Staff members from the Coastal Resources Division (CRD) of the Georgia Department of Natural Resources are in the field again this year gathering important data about fishing activity.
The Access Point Angler Intercept Survey, or APAIS, is a survey conducted annually by CRD in conjunction with the National Marine Fisheries Service. This survey helps create estimates for recreational saltwater finfish populations, as well as the number of fishing trips on Georgia’s coast.
CRD is tasked with managing Georgia’s marine fisheries and the survey is a tool for measuring the health of fish populations, explained Dawn Franco, a marine biologist with CRD. The survey helps CRD achieve its mission to provide fishing opportunities on the coast.
“All of the information we gather helps us monitor fishing activity and assess the removals from the fishery,” Franco said. “It gives us the data we need to track changes in fish populations over the years. We also collect biological data such as length and weight of harvested fish. Our goal is to collect the best data we possibly can in hopes of providing marine fisheries managers with a reliable source of information when making management recommendations.”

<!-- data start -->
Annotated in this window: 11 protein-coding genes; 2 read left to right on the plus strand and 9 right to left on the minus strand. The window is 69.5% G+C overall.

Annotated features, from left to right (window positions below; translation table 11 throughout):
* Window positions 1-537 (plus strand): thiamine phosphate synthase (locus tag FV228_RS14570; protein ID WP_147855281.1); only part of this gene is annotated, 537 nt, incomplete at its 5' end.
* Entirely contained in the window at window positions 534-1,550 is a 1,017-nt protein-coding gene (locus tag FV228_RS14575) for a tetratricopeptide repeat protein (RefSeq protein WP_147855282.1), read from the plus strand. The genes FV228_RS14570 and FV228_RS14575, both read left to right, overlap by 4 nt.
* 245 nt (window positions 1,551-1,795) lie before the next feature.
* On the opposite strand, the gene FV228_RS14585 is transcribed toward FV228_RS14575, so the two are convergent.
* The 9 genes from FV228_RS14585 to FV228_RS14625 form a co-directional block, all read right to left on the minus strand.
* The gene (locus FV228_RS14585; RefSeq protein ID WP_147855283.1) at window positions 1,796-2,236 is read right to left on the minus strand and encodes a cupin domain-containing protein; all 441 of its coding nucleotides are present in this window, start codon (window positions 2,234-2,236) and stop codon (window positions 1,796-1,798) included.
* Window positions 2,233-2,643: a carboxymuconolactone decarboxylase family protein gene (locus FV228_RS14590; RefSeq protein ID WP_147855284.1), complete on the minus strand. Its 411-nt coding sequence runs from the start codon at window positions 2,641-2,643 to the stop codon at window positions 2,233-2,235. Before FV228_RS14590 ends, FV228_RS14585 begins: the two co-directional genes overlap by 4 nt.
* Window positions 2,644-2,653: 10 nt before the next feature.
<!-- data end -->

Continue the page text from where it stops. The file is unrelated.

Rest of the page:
Researchers will interview about 2,500 Georgia anglers this year. These interviews will be conducted at coastal boat ramps, marinas, docks, piers and beaches. All anglers who are returning from charter fishing trips, private boat trips and those fishing from the shoreline are eligible to take part in the survey. The APAIS works in tandem with two other surveys — the For-Hire Telephone Survey and the Fishing Effort Survey — to give Coastal Resources Division staff a snapshot of marine fisheries. The For-Hire Telephone Survey specifically targets charter fishing, while the Fishing Effort Survey provides effort estimates for private boat and shore anglers and is conducted via U.S. mail
Participation in all of these surveys is voluntary, but Franco said it is important that anglers take part in each of the surveys if selected.
“We definitely value anglers’ privacy,” she said. “We use the information we gather to understand the fishery and make sure it’s conserved for the future. We’re not going to share where your favorite fishing spot is, and we’re not law enforcement. We’re strictly collecting data, and it’s 100 percent confidential.”
Higher levels of survey participation help generate less biased and more accurate data, Franco added.
One change to this year’s survey is a transition from pencil-and-paper to tablet-based data collection. Surveyors will ask participants about what fish they were hoping to catch, details about what fish they caught, the duration of the fishing trip and other important details.
The survey effort in Georgia is part of a much larger effort to collect data about saltwater fisheries along the Atlantic and Gulf coasts. States from Maine to Georgia and from Florida to Mississippi are conducting the same survey. The information will be used by National Oceanographic and Atmospheric Administration, regional fisheries management councils, interstate fisheries commissions, state agencies and other groups involved in the management of fisheries.
For more information, visit https://coastalgadnr.org/DataCollectionAndSurveys or call 912-262-3140.